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Sierra Leone News: Chimpanzee declared national icon

On Thursday 28 February 2019, Sierra Leone declared the chimpanzee the national animal and vowed to protect chimps from hunters, deforestation and human activities. “I declare Western chimpanzee as national animal of Sierra Leone,” Minister of Agriculture Forestry and Food Security, Joseph Ndanemah said at a ceremony held in Freetown on Thursday night. The declaration was in honor of a three-day visit by 84-year old, eminent primatologist, Jane Goodall, anthropologist and UN Messenger of Peace. She was instrumental in setting up of the only chimpanzee sanctuary in the country, Tacugama Reserve, 27-years ago. According to The American Journal of Primatology, the chimp population plunged more than 80% between 1990 and 2014. Sierra Leone is home to about 10% of an estimated 55,000 still living wild. “Sierra Leone wildlife such as Diana monkey, colobus monkeys, rare birds and pygmy hippos are endangered species,” the Minister of Agriculture Forestry and Food Security Joseph Ndanemah said. “Chimpanzees are part of the Sierra Leonean culture,” the Minister added. “I’m delighted and proud of the declaration of chimps as our ‘national icon’ by the Government,” a university student, Augustine Kamara, said just after the announcement. Western chimpanzees are the only critically endangered chimp subspecies. They have already been wiped out in Burkina Faso, Benin, Gambia — and possibly Togo too. Tacugama Chimpanzee Sanctuary is 40 minutes drive outside of Freetown, set high in the hills of the Western Area Forest Reserve. Jane Goodall’s visit comes at a time when wildlife tourism, conservation, and sustainability are taking top billing on the global tourism stage with the hope of rekindling Sierra Leone’s tourism sector after recovery from war, Ebola and Mudslide. “We urge the Government to unite all stakeholders to protect the only sanctuary in the country from deforestation, and human activities for the future generations,” said Head of the Tacugama Sanctuary, Bala Amarasekaran. They have their hands full at the Tacugama Chimpanzee Sanctuary, where record numbers of orphaned chimps are being delivered to their care – victims of the relentless expansion of human activities including deforestation, unrestricted construction projects, etc. Poachers hunt them for their meat, farmers shoot them to protect their crops and a lack of political will means more and more of their habitat is being surrendered to urban development and forestry. “I’m calling on the Government to review wildlife and biodiversity laws in the country.” Amarasekaran said at the ceremony. “I was born loving animals,” Jane Goodall said. Adding, “We share 98% human genes with chimpanzees, we are all apes,” Goodall said. “The forest gives us clean water, food and air. And, every single human being needs to make a difference on the environment to avoid the greatest danger of our future,” Jane Goodall said.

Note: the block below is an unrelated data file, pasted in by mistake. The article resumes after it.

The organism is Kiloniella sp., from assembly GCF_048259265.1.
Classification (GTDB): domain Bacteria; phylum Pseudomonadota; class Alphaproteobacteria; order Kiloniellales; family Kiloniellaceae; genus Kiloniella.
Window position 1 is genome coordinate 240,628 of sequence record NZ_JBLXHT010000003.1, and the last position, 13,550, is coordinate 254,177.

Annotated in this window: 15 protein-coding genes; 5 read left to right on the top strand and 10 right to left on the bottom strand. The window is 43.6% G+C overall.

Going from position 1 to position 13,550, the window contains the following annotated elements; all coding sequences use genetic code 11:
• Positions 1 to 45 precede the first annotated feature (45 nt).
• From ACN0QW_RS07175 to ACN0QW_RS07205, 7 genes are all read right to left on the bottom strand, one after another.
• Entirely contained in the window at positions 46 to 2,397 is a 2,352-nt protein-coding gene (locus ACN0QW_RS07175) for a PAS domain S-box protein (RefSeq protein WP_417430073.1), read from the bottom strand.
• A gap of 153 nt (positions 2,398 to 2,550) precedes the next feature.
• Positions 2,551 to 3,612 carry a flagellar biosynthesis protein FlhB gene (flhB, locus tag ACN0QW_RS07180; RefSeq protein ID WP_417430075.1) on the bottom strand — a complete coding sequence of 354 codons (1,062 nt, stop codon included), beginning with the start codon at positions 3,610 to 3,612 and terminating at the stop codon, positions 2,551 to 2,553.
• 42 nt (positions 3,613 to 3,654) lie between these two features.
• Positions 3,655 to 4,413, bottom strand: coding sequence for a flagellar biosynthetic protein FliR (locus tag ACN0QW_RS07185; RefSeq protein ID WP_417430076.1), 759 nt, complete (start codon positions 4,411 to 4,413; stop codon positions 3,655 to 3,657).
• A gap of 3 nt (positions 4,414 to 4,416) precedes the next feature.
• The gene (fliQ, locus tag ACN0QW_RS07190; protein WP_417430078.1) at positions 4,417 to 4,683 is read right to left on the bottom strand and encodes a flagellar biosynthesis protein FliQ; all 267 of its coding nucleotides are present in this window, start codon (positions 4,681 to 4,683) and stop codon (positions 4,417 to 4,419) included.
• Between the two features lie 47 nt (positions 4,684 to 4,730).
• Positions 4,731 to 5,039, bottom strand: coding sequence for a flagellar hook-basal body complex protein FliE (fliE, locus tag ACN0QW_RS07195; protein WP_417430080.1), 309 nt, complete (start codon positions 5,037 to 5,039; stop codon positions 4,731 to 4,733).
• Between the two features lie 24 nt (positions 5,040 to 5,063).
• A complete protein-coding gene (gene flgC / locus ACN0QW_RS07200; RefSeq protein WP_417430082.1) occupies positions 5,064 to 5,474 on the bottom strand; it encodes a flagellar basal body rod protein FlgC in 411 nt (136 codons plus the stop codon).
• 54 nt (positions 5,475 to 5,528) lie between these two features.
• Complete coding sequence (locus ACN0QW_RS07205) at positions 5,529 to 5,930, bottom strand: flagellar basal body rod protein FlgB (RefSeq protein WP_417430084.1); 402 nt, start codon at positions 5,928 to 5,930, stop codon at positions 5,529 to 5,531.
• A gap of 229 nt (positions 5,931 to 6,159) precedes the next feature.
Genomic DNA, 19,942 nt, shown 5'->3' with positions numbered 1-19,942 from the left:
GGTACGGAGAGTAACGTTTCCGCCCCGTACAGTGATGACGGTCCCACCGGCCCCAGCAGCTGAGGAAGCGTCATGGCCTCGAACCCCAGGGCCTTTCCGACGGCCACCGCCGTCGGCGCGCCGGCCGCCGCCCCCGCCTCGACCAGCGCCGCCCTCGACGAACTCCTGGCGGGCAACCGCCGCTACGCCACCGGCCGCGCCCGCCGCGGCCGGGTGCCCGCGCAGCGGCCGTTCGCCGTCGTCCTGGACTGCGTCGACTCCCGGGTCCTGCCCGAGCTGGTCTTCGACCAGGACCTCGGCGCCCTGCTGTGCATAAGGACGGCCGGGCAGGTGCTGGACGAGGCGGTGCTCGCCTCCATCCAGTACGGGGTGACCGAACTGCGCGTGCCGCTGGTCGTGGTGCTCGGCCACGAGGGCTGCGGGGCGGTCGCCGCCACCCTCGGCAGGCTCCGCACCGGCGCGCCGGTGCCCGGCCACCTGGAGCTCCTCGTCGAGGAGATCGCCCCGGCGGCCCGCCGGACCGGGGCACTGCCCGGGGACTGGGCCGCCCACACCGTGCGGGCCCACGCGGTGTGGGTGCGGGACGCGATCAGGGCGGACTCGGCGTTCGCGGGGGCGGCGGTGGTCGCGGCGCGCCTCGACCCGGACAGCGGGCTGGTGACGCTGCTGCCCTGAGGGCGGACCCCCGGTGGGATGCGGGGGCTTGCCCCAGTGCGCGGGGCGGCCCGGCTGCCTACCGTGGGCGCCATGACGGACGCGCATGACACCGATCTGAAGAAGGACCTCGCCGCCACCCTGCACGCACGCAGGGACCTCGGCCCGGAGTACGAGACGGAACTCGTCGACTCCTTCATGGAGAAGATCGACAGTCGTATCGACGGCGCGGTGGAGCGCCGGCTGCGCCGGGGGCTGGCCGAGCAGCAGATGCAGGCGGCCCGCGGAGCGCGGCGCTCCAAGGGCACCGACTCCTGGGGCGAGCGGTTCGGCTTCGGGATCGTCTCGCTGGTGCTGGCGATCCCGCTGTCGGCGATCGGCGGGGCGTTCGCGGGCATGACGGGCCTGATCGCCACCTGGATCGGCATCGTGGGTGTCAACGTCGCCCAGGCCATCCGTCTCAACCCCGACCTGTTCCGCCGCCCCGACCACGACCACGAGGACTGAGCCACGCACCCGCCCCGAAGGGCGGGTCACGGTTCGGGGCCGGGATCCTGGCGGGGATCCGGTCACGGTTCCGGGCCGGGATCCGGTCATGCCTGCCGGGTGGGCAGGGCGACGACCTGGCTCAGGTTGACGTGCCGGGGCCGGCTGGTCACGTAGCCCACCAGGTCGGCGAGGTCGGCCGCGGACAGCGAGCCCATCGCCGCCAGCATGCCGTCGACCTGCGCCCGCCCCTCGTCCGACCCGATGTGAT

By Saidu Bah

Monday March 04, 2019.

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